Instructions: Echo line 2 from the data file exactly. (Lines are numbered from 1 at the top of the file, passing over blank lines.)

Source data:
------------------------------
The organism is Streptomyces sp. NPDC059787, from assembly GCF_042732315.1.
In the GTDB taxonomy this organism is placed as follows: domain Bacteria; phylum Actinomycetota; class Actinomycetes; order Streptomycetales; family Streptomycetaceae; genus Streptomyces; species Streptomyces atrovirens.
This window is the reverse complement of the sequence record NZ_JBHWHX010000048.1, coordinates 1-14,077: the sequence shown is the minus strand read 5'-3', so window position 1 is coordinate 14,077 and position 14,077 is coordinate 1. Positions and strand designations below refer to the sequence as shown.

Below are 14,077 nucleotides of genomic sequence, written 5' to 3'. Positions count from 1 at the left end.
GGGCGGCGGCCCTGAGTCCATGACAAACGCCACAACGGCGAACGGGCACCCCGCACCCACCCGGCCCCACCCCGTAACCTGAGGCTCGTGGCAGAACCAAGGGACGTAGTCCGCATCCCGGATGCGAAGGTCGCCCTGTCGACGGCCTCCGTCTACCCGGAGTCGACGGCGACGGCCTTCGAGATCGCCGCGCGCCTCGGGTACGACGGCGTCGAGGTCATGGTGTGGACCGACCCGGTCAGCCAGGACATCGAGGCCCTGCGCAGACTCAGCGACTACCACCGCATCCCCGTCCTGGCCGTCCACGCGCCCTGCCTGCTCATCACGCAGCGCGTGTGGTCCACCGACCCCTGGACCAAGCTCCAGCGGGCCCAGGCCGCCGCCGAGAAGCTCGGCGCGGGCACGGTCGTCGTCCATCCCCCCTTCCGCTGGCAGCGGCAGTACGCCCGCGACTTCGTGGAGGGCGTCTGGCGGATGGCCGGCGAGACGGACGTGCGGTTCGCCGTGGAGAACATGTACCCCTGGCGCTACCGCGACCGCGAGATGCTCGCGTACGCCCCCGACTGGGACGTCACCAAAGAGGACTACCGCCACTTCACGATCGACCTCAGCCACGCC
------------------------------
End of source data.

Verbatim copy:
In the GTDB taxonomy this organism is placed as follows: domain Bacteria; phylum Actinomycetota; class Actinomycetes; order Streptomycetales; family Streptomycetaceae; genus Streptomyces; species Streptomyces atrovirens.